Cab received news of Berry's death while playing before 5000 people in Toronto, Canada, where the band was en route when the accident occurred. He worked four hours without letting the band know of Chu's death.

He stopped the band twenty minutes before the close of the engagement and made the announcement, after which the band played God Save the King.

Calloway announced that hereafter the band members would have to travel in the band bus or not at all.
 

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Thanks. I think I read a more detailed account but this sort of has the same detail. Still interested if anyone can find more.
 

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I was friends with Jonah Jones many years ago and Jonah was working the Cab band the night of the Chu Berry accident. I was working in NYC and Jonah would come by my gig late and we would grab a late night snack.

Jonah told me his first hand account of the Dizzy spitball incident and also the Chu accident. I remember him telling me that someone, possibly a friend or fan of Cab had a new car and volunteered to drive some of the band to the next engagement. I seem to remember Jonah saying that he missed his turn for the car ride so he stayed on the bus.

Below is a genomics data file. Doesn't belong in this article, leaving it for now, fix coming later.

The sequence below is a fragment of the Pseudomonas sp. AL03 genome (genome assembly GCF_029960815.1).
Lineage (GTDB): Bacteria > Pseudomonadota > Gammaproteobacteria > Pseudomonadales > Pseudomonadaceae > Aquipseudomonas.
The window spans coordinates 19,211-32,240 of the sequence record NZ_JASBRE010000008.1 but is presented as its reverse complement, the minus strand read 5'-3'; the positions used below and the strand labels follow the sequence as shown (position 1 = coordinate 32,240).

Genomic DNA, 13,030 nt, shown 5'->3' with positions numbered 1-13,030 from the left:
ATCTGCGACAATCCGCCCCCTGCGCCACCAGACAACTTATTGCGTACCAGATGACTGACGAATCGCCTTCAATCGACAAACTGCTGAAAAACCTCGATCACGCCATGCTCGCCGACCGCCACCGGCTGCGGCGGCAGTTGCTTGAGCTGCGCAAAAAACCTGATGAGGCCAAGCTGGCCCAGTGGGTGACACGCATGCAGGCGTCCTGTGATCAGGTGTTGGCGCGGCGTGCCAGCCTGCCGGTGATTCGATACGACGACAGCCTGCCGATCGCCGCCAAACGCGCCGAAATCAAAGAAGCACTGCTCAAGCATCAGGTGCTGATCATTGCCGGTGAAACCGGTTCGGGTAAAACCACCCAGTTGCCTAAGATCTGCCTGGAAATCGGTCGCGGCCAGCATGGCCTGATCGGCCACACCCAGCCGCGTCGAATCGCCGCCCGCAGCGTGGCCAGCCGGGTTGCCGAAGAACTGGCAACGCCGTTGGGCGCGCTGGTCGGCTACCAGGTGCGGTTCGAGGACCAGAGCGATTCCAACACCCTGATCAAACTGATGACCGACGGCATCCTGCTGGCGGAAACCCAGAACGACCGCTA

He said that at some point during the early part of the journey they came across what looked like a bad car accident that was blocking the road. A few band members left the bus to investigate and found Chu lying on the road. Jonah said Chu didn't seem to be injured and was speaking to him but not really making sense. He said that Chu asked him to look for something and when he went behind Chu to look for whatever he wanted, he could see what had to be fatal head trauma and he knew then that Chu would not recover.

I was very fortunate to be able to get to know Jonah Jones and learn history first hand from someone who was on the scene when history was being made. Also, Milt Hinton, another personal friend, wrote about this incident in the book he wrote about his career (not the photography collection he published) and he also mentions how the bus arrived at the accident scene. I have Milt's book here but I'm not up to finding it at the moment, I think the title might be Bass Lines?